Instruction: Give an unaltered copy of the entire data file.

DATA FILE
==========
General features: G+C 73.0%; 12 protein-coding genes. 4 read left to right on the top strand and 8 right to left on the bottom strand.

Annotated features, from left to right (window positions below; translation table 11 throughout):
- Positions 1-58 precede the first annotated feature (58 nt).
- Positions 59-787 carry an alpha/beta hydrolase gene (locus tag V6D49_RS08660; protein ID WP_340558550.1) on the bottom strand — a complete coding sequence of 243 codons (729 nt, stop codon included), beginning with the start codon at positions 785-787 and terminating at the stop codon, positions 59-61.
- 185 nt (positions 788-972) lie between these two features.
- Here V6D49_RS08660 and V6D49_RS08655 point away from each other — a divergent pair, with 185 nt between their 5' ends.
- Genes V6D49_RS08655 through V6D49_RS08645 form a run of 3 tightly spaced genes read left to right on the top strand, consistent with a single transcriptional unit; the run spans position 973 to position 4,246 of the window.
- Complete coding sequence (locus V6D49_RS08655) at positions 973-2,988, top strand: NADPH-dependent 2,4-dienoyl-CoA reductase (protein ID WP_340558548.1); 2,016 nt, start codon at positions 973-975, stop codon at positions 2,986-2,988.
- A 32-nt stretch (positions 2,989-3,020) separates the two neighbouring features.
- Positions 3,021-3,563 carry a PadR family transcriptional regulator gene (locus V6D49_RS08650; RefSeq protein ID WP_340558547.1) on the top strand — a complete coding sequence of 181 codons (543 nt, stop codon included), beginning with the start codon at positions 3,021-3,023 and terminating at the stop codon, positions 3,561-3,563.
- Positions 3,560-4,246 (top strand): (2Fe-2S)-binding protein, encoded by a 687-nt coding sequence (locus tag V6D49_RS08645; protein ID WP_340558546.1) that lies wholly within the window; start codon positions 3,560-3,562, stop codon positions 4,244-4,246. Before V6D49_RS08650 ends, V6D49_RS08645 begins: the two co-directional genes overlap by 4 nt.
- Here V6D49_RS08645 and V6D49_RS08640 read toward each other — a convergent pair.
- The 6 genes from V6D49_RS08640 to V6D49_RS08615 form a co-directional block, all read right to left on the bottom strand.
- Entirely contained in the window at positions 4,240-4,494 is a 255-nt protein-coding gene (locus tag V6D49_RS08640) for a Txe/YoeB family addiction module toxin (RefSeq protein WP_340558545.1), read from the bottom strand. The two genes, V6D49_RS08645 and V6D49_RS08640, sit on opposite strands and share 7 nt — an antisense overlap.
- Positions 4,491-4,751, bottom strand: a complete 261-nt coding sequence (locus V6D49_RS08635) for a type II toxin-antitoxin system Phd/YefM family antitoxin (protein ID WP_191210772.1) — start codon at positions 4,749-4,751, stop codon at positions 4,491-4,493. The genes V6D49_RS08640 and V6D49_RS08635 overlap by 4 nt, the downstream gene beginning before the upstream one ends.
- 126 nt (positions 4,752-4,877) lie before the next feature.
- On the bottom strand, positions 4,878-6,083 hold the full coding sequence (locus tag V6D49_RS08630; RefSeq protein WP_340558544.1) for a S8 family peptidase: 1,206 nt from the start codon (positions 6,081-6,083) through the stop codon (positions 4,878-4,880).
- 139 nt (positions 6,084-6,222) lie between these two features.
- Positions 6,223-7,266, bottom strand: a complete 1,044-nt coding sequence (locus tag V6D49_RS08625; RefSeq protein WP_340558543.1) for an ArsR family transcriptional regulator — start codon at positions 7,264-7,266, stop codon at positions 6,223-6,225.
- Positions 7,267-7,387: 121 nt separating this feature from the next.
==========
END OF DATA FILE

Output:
General features: G+C 73.0%; 12 protein-coding genes. 4 read left to right on the top strand and 8 right to left on the bottom strand.

Annotated features, from left to right (window positions below; translation table 11 throughout):
- Positions 1-58 precede the first annotated feature (58 nt).
- Positions 59-787 carry an alpha/beta hydrolase gene (locus tag V6D49_RS08660; protein ID WP_340558550.1) on the bottom strand — a complete coding sequence of 243 codons (729 nt, stop codon included), beginning with the start codon at positions 785-787 and terminating at the stop codon, positions 59-61.
- 185 nt (positions 788-972) lie between these two features.
- Here V6D49_RS08660 and V6D49_RS08655 point away from each other — a divergent pair, with 185 nt between their 5' ends.
- Genes V6D49_RS08655 through V6D49_RS08645 form a run of 3 tightly spaced genes read left to right on the top strand, consistent with a single transcriptional unit; the run spans position 973 to position 4,246 of the window.
- Complete coding sequence (locus V6D49_RS08655) at positions 973-2,988, top strand: NADPH-dependent 2,4-dienoyl-CoA reductase (protein ID WP_340558548.1); 2,016 nt, start codon at positions 973-975, stop codon at positions 2,986-2,988.
- A 32-nt stretch (positions 2,989-3,020) separates the two neighbouring features.
- Positions 3,021-3,563 carry a PadR family transcriptional regulator gene (locus V6D49_RS08650; RefSeq protein ID WP_340558547.1) on the top strand — a complete coding sequence of 181 codons (543 nt, stop codon included), beginning with the start codon at positions 3,021-3,023 and terminating at the stop codon, positions 3,561-3,563.
- Positions 3,560-4,246 (top strand): (2Fe-2S)-binding protein, encoded by a 687-nt coding sequence (locus tag V6D49_RS08645; protein ID WP_340558546.1) that lies wholly within the window; start codon positions 3,560-3,562, stop codon positions 4,244-4,246. Before V6D49_RS08650 ends, V6D49_RS08645 begins: the two co-directional genes overlap by 4 nt.
- Here V6D49_RS08645 and V6D49_RS08640 read toward each other — a convergent pair.
- The 6 genes from V6D49_RS08640 to V6D49_RS08615 form a co-directional block, all read right to left on the bottom strand.
- Entirely contained in the window at positions 4,240-4,494 is a 255-nt protein-coding gene (locus tag V6D49_RS08640) for a Txe/YoeB family addiction module toxin (RefSeq protein WP_340558545.1), read from the bottom strand. The two genes, V6D49_RS08645 and V6D49_RS08640, sit on opposite strands and share 7 nt — an antisense overlap.
- Positions 4,491-4,751, bottom strand: a complete 261-nt coding sequence (locus V6D49_RS08635) for a type II toxin-antitoxin system Phd/YefM family antitoxin (protein ID WP_191210772.1) — start codon at positions 4,749-4,751, stop codon at positions 4,491-4,493. The genes V6D49_RS08640 and V6D49_RS08635 overlap by 4 nt, the downstream gene beginning before the upstream one ends.
- 126 nt (positions 4,752-4,877) lie before the next feature.
- On the bottom strand, positions 4,878-6,083 hold the full coding sequence (locus tag V6D49_RS08630; RefSeq protein WP_340558544.1) for a S8 family peptidase: 1,206 nt from the start codon (positions 6,081-6,083) through the stop codon (positions 4,878-4,880).
- 139 nt (positions 6,084-6,222) lie between these two features.
- Positions 6,223-7,266, bottom strand: a complete 1,044-nt coding sequence (locus tag V6D49_RS08625; RefSeq protein WP_340558543.1) for an ArsR family transcriptional regulator — start codon at positions 7,264-7,266, stop codon at positions 6,223-6,225.
- Positions 7,267-7,387: 121 nt separating this feature from the next.